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'Make money off of anything': Debate continues over who (and what) is responsible for Indiana's healthcare costs – Indiana Public Media


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Lower prices can be found at many smaller health systems, but they vary widely across the state and country.
Preliminary data from a non-partisan study reveals a troubling, but familiar, trend in Indiana healthcare—it’s among the most expensive in the country.
But, the newest data revealed an even more surprising trend—Indiana physicians receive the fourth lowest share of revenue, while hospitals charge among the highest rates on a per procedure basis.
The Indiana Hospital Association takes issue with some of the ways in which the data was collected and analyzed.  It argues prices are coming down because of plans measures health systems have taken in recent years, but those are of little significance to patients saddled with bills. 
For cancer patients in Fort Wayne, Dr. Lakshmi Aggarwal provides a glimmer of hope. She’s an oncologist and part of a declining number of independent physicians.
According to data from the American Medical Association, the national share of independent physicians declined five percentage points in 2020, the largest drop ever, and the first time its below 50 percent for the first time since the surveys began in 2012.
Her advice to patients concerned about high prices: do your research.
But that’s not easy for many of the folks she’s caring for.
“My patients are elderly, tired, beaten up by their cancer,” she said from an exam room in her practice. “How dare I tell my patient ‘Look at your bill, look at what it costs you have the numbers gone up drastically.’”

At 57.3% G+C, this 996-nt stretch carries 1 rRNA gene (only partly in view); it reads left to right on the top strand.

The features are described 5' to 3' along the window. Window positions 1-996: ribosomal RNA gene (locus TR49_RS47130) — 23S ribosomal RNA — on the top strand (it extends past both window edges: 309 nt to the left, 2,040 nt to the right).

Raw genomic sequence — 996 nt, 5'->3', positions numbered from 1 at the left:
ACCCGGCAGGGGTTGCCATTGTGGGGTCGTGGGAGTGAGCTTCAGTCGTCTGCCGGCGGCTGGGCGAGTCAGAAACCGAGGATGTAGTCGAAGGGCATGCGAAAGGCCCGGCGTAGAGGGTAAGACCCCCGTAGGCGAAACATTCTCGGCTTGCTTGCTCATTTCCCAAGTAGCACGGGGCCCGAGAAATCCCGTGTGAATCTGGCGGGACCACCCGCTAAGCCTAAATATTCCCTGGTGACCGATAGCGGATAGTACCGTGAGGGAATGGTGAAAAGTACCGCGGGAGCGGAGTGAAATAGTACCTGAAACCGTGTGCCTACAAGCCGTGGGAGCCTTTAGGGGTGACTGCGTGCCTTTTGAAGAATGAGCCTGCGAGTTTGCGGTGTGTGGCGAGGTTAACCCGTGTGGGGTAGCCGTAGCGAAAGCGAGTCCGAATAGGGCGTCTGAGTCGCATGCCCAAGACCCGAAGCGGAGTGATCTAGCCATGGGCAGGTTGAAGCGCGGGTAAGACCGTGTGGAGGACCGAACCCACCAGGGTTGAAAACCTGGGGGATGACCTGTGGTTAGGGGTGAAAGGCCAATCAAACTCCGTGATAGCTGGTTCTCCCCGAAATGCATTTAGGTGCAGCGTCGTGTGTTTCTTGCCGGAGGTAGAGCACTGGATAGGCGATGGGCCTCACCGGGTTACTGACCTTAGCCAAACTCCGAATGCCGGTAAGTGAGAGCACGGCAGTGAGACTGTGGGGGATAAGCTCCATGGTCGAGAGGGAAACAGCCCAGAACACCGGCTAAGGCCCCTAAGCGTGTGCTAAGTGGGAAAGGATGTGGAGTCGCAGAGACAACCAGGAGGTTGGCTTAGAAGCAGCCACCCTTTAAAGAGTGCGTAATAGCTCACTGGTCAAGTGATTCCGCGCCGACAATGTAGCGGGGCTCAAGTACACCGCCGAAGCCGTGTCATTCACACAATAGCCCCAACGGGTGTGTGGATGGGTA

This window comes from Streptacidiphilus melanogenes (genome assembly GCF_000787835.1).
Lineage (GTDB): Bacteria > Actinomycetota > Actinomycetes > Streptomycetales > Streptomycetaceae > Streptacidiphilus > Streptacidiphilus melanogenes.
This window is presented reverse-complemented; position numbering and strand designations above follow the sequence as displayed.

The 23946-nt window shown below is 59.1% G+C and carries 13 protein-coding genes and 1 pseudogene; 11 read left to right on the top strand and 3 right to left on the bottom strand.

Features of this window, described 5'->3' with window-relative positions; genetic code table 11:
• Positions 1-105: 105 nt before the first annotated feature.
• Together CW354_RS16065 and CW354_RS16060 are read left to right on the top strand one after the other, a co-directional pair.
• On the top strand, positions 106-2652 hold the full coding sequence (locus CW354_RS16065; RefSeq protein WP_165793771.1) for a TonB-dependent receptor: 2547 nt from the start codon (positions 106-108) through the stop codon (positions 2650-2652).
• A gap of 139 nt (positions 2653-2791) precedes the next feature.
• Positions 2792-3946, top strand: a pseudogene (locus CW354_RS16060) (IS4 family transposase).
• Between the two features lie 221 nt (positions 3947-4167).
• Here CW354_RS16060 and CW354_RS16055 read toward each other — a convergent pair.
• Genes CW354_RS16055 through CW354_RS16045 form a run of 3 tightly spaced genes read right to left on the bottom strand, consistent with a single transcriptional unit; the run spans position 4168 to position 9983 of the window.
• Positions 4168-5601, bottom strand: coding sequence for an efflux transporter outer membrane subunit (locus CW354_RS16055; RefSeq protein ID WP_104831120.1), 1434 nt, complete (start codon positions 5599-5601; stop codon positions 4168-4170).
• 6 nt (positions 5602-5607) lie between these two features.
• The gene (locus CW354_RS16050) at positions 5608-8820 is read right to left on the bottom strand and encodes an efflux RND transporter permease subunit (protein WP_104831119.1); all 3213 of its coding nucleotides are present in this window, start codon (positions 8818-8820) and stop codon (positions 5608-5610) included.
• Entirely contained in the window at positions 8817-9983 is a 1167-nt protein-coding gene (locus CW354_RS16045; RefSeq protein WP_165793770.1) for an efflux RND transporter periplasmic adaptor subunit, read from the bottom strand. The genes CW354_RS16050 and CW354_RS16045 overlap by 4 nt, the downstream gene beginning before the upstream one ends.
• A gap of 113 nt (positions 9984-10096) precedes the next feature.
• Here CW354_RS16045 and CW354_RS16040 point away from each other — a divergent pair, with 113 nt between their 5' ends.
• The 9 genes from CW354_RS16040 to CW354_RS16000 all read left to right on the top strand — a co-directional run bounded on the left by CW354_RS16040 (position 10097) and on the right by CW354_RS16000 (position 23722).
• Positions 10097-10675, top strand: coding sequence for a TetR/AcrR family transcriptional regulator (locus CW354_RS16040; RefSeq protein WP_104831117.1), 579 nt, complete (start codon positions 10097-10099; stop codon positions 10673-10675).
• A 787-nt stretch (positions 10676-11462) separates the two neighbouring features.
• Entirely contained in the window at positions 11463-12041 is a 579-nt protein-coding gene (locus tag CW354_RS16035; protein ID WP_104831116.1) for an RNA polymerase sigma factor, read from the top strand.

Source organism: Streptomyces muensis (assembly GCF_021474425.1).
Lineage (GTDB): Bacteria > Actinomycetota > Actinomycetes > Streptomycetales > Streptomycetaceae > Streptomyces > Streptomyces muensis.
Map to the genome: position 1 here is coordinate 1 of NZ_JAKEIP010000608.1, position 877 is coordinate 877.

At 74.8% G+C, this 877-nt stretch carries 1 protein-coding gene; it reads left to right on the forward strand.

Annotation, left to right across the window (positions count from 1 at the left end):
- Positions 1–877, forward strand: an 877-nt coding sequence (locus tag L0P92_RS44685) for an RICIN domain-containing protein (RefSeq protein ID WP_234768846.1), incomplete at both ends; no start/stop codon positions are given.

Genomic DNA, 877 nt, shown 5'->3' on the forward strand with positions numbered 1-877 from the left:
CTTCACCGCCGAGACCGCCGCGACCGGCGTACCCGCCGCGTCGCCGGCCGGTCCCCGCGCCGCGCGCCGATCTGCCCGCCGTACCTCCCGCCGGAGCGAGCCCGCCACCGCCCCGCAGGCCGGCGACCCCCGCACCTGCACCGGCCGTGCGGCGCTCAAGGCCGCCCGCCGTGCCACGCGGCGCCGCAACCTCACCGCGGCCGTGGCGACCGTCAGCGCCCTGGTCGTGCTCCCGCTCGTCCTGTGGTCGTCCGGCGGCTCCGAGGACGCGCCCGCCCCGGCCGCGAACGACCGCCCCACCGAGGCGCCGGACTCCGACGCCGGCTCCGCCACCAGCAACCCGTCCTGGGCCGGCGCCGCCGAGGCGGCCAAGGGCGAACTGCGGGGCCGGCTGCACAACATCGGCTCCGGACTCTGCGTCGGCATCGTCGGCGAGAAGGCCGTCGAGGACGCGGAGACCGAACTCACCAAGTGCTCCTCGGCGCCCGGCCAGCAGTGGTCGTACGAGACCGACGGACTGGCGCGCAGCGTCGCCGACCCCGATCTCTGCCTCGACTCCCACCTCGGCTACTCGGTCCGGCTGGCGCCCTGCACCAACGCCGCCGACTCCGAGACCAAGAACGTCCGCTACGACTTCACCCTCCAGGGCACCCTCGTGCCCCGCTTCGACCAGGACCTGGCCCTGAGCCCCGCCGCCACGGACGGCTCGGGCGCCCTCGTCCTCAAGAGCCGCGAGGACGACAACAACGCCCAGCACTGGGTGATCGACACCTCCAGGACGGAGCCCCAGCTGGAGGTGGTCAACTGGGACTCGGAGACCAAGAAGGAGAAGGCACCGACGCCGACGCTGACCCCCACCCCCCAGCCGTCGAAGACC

Aggarwal believes the entire system from providers, insurers, regulators, and ultimately individuals are needed to fix what she believes is a threat to her patients’ well-being.
But for her patients—many of whom are dealing with a serious cancer diagnosis—taking the time to shop for the best price is out of the question. 
“How can I even say that?” she asked. “So what am I supposed to advise? I don’t know. I’m only inside looking at the ugliness [of the system],” she said.
Aggarwal doesn’t believe Indiana can reverse course and lower healthcare costs without significant reform.
“The healthcare industry is diseased in America,” she said. “That’s the problem and we’re putting big band aids and throwing a lot of money after a diseased system.”
The diagnosis largely depends on who you ask. Almost everyone interviewed agrees with Aggarwal—the problems are complicated and multifaceted.
Providers, like hospitals, argue more transparency has lowered prices and are lobbying for lawmakers to give them more time to derive market solutions. This comes on the heels of House and Senate leadership asking healthcare stakeholders to file solutions to the high prices.
Brian Tabor, President of the Indiana Hospital Association argues different data points are valuable to look at, and insists prices are coming down.
He placed some of the blame on insurance companies—which negotiate rates on behalf of the employees they cover.
“It’s important to remember that the results of the RAND study are prices that have been, I would say negotiated, but in some cases dictated by the largest insurance companies,” he said.